Auction figures show that the trade values of used cars has recovered to spring 2008 levels after the crash of the last nine months.
Manheim figures show that cars going through its auction halls are now selling at the same price as they were a year ago, wiping out the 22% slump in residuals.
The auction house said that last month’s average of £6,694 is 31% up compared to December 2008 and is just £5 below the average of £6,689 recorded in March last year.
“Our latest figures for March 2009 indicate a sustained recovery in used vehicle prices throughout the first quarter,” said Rob Barr, Manheim’s group communications director.
“In three months alone we’ve made up the entire residual value deficit experienced in 2008.”
In December, a typical 46-month-old car with 47,000 miles on the clock achieved 29% of cost new.
In January it rose to 32%, with a further rise in February to 34% and by the third week in March it had risen again to 36%.
BCA has seen a similar - if not quite as dramatic - recovery. Its figures show that average used car values achieved at its halls last month were on par with those seen last May.
“Values are at the highest point since May last year,” said BCA communications director Tony Gannon.
“However, year-on-year, average fleet and lease values in February were still behind, although the position was improving.”
This week, CAP also announced the biggest increase in its Black Book residual values data.
However, it cautions that used values are likely to now stabilise.
It said the near 7% increase takes average values of a three-year-old car with 60,000 miles back to October levels. It follows a 4% rise announced last month.
“We raised values by 4% in February and people were still paying 106% of CAP for cars,” said
Jason Owen, CAP senior analyst. “We took the decision to raise values by 7% but this will be the month that it levels off – people won’t be paying 106% this time.”
To put the rises into context, dealers have effectively been buying cars at auction in March for a similar price to what they were retailing them for in December.
EurotaxGlass’s is also reporting exceptional auction value rises.
“This has been extraordinary,” said managing editor Adrian Rushmore.
However, he also said EurotaxGlass’s has not seen the full recovery that Manheim is reporting.
“The situation is close but not quite there. Our tracking suggests May will be the month that used car values will reach the same point as they were at last year.”
Driving auction values up is dealers looking to re-stock and franchised dealers shifting their attention from new to used car sales.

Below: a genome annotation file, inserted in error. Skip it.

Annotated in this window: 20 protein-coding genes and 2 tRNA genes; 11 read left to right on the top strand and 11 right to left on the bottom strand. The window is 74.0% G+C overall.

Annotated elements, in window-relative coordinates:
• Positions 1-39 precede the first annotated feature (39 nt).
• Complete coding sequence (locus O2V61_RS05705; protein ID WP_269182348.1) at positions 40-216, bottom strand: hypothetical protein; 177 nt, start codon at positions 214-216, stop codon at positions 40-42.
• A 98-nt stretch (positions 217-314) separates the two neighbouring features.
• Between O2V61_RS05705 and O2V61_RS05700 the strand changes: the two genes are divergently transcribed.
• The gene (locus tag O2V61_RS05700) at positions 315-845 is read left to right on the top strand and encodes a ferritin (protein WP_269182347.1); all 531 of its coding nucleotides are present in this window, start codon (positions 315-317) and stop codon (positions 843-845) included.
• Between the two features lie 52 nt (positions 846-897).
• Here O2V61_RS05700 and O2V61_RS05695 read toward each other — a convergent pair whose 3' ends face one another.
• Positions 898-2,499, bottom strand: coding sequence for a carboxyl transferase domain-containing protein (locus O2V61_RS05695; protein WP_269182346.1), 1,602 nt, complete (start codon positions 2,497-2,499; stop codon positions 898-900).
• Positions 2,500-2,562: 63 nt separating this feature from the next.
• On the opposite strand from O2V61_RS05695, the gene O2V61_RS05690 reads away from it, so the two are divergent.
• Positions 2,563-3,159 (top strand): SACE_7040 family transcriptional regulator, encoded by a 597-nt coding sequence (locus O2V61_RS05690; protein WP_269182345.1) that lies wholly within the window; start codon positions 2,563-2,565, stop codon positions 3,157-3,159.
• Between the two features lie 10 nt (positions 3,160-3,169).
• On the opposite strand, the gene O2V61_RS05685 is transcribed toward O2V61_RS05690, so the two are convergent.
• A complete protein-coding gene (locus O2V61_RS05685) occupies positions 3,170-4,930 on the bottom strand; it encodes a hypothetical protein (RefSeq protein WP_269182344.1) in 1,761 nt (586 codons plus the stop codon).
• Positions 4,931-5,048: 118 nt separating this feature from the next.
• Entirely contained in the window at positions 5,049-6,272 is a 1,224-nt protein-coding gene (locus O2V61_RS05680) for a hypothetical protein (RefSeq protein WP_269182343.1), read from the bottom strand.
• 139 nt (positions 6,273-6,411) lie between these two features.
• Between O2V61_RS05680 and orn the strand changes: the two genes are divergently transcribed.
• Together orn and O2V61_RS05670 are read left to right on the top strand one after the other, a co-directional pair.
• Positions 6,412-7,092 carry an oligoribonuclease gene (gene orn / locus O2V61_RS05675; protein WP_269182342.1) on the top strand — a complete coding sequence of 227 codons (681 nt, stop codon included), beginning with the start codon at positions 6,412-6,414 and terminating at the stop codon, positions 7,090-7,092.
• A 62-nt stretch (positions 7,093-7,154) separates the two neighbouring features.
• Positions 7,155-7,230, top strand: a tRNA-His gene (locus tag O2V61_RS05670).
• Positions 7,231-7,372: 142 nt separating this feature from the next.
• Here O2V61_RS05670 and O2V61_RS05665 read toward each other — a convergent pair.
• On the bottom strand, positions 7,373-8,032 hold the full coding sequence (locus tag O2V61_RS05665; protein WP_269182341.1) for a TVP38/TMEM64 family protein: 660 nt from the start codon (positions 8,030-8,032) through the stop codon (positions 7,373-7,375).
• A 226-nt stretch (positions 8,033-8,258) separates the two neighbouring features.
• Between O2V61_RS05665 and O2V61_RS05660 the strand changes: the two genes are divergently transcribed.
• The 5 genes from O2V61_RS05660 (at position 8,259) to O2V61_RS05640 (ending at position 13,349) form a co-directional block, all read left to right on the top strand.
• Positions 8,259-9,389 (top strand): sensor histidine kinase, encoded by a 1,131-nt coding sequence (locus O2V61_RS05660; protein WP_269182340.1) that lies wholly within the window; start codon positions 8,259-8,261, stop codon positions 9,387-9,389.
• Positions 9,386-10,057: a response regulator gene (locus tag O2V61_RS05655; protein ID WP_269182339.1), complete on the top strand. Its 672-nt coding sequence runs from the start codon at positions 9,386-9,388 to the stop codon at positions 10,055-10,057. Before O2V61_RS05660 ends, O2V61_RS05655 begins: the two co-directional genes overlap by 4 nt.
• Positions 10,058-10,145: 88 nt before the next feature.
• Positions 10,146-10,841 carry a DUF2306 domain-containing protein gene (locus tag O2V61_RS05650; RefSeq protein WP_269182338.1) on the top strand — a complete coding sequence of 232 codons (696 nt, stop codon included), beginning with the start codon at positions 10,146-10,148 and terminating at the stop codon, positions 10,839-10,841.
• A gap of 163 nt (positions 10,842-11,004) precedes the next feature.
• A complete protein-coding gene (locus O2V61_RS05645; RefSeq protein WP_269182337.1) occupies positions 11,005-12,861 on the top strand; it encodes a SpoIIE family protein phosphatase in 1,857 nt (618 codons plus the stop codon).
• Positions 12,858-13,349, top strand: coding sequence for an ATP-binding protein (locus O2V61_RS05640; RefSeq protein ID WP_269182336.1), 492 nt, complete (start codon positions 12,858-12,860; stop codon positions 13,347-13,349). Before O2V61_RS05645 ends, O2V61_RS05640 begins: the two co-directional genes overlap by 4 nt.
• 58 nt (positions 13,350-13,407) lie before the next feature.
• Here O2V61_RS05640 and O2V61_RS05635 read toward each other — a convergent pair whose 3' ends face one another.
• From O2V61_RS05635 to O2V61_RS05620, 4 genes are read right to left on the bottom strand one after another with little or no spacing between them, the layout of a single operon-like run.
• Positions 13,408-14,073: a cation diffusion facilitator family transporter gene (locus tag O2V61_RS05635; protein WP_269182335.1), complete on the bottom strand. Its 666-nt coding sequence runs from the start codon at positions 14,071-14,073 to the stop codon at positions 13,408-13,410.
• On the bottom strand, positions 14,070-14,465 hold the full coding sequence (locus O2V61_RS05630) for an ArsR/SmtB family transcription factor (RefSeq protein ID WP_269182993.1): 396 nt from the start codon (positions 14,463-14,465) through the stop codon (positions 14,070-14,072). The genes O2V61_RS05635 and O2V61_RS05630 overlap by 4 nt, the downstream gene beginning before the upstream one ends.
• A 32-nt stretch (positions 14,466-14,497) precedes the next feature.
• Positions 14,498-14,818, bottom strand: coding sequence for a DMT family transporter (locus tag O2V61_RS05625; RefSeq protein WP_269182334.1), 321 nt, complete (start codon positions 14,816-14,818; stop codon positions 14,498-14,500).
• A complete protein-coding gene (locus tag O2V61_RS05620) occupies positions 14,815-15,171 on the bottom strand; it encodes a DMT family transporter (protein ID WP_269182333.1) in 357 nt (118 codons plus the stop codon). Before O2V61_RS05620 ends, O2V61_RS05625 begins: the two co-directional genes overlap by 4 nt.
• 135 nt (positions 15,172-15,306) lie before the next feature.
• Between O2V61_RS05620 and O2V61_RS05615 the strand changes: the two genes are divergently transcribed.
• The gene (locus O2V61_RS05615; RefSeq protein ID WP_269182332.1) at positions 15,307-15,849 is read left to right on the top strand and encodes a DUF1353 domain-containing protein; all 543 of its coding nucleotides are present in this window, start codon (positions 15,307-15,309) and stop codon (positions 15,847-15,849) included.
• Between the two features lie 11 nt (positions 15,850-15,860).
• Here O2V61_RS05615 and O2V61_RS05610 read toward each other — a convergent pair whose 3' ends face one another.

CAP said stock shortages are also to blame, which is mainly the result of fleet companies extending vehicle replacement cycles and lease companies extending contracts.
These stock shortages have been partially offset by an increase in finance repossessions and early terminations of PCP and contract hire policies.
The residual uplift calls into question the policy of some fleets and leasing companies to continue to extend replacement cycle times.
One industry expert believes that 17% of all lease contracts have been extended, with leasing companies indicating they expect more fleets to agree to an extension over the next few months.
LeasePlan said it expects to extend around 10,000 of the 35,000 vehicles that would’ve been remarketed this year.
Lombard told Fleet News that it is not revising its contract extension policy, despite the residual upturn.
A spokesman said there were many factors to consider including the many benefits customers get from extensions.
BCA and Manheim report that stock levels are down year-on-year by 10-20%.
In part this is due to lease extensions, but it is also due to more rapid turnover of stock due to the rise in used car demand which is pushing up residuals.
Models seeing the biggest residuals uplift include 4x4s and brands that suffered the biggest drops last year, such as Saab and Chrysler.
Their values have fallen so far that they have become an attractive proposition for buyers.
While longer replacement cycles have undoubtedly been a key factor in driving up values, it potentially leaves fleets open to a residuals collapse in a year’s time.
Cars that have been extended into next year will be coming back into the market at the same time as three-year-old models on a standard contract agreement, causing an oversupply situation.
“If contract extensions have played a significant role in the reduction in supply, then it’s worked to fleets’ advantage,” added Owen.
“But if they were to now decide to take advantage of the stronger market and bring cars back today, there’s no way of knowing whether that would lead to a softening of prices by increasing supply.”
While optimism is high that the used car recovery will continue, heavy discounting on new cars by manufacturers and the possible introduction of a scrappage scheme may both tempt buyers away from used and back to new.